Horror is a genre of fiction that involves playing on the fears of your audience and instilling fear in all those who view it which sometimes involve horrible or terrifying sequences. Some notable horror films are: The Exorcist, The Resident Evil series, A Nightmare on Elm Street, Halloween, Friday the 13th and Puppet Master.


Horror fiction goes back to ancient times. Based on ancient myths, folklore and religion traditions, regarding death, afterlife, monsters and evil, horror fiction tapes into the primal emotion of fear and allow the reader/viewer to explore this fear.

Gothic HorrorEdit

In the 18th century, writers started explore the dark Gothic Horror found its roots in these ancient stories. One of the pioneers in the genre was Horace Walpole with the controversial novel The Castle of Otranto in 1764. It is regarded as the first modern novel that incorporated supernatural elements (in that time all books were written with pure realism). To cover up the fact that it was recently written, the author disguised it as an medieval story, translated by a fictious writer. When this lie was discovered many regarded the novel as being of poor taste but still the novel was very popular and many authors followed the example of Walpole and started to write their own horror novel. Great names of that time were William Beckford, author of the horror novel Vathek in 1786 or Ann Radcliffe, 10 years after Beckford with The Italian. Most horror authors were women and the story were femnistic in nature as the protaganist was female who used her resourcefulness and intellect to escape the dark forces.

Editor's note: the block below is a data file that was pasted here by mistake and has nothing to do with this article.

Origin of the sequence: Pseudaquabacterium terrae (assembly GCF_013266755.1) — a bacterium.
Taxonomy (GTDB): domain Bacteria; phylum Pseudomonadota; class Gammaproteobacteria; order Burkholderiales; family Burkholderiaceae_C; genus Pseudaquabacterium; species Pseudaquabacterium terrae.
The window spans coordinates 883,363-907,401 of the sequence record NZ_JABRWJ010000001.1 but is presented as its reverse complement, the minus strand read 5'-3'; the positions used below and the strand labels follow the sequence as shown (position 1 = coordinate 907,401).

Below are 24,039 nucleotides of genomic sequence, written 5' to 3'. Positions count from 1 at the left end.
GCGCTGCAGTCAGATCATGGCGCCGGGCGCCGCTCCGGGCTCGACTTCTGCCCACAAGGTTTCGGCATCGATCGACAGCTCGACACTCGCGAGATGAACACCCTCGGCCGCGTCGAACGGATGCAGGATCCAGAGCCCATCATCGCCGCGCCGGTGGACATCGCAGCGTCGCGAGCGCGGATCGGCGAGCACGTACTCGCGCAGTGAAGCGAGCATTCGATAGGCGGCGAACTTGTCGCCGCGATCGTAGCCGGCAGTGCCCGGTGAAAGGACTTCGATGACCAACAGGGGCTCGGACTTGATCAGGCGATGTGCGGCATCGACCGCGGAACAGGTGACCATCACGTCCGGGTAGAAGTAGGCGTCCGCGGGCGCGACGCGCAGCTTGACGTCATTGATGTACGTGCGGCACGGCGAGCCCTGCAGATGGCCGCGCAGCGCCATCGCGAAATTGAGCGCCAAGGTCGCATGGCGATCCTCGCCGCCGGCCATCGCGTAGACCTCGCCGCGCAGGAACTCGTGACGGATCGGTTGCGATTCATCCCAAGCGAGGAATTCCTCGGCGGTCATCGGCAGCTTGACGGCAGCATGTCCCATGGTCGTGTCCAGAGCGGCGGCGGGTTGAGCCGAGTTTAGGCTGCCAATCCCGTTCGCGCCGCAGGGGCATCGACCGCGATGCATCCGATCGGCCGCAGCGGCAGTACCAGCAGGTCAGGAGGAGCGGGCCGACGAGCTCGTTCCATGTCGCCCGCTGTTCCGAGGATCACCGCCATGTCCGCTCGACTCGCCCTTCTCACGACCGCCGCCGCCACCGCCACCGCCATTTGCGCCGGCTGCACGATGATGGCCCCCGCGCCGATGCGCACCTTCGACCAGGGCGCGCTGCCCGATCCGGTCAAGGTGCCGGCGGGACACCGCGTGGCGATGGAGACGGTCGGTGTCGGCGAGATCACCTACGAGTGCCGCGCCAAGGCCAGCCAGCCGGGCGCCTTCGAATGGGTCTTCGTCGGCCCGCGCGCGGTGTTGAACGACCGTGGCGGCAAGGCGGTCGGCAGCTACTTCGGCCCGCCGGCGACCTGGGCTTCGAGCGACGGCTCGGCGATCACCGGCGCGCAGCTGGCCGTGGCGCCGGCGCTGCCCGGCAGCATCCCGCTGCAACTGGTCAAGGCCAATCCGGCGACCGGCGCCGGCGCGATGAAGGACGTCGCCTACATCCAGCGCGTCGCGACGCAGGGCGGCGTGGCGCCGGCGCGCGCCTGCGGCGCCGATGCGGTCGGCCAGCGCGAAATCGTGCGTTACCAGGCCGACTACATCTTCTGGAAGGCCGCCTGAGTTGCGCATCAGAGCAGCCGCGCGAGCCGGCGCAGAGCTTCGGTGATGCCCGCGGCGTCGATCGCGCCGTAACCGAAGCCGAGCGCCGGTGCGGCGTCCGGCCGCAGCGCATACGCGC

19th centuryEdit

In the 19th century, Gothic Horror flourished and brought forth a few of the greatest horror icons of all time, like Frankenstein in Mary Shelley's Frankenstein (1818), Mr Hyde in the Strange case of Dr. Jekyl and Mr. Hyde by Robert Louis Stevenson in 1886 and Count Dracula in Bram Stoker's Dracula (1897). The century also brought forth other great authors like short story writer, Edgar Allen Poe, Sheridan Le Fanou and Oscar Wilde. Cinema was coming up in the form of silent shorts. Film pioneer, Georges Méliès became famous for the incorporation supernatural elements in his short, and created in fact the first horror film: La Manoir du Diable in 1896.

Creature and Cosmic HorrorEdit

In the 20th century, horror booms once more, due to a proliferation of cheap periodicals. Horror finds quickly it's way to magazines. One of the authors was Tod Robbins, who explores the themes of cruelty and madness, who wrote for All-Star Magazine. In the years that followed pulp magazines specialated in horror and sci-fi became more popular, magazines like Weird Tales and Unknown Worlds.

In the early 20th century, new literal genres were created, cosmic horror. The pioner of the genre is H.P. Lovecraft, author of the Cthulhu Mythos who introduced many concepts still used till this day (like the Necronomicon). His style was so unique it started a complete new genre, known as Lovecraftian Horror. Ghost stories also grew in popularity, which were redefined by authors like M. R. James. In these days, horror found it's way to theater with the infamous Grand Guignol Theatre in France, viewed by many as one of the first splatter scenes. A few years, cinema was invented and grew in popularity and soon horror made the transitation to this new platform. It was the start of strong tradition, that till this day is an important player on the film market. The first of those horror films were based on novels like Hunchback (1909) (based on Notre-Dame de Paris (1831)). German expressionism has proved to be a great influence on horror culture and in other genres. 

The first vampire movie was an unauthorized adaptation of Dracula, known as Nosferatu (1922). But Nosferatu wasn't the feature to portray a  literary monster, the tale of Dr. Jekyll and Mr. Hyde was adapted at in 1920's Dr. Jekyll and Mr. Hyde for example.


A scene from the movie Dr. Jekyll and Mr. Hyde.

21th century

In recent years a form of horror known as the Found Footage Film has grown in popularity since the beginning of the 21st century. Examples of this type of movies are Cloverfield, Rec and The Blair Witch Project.

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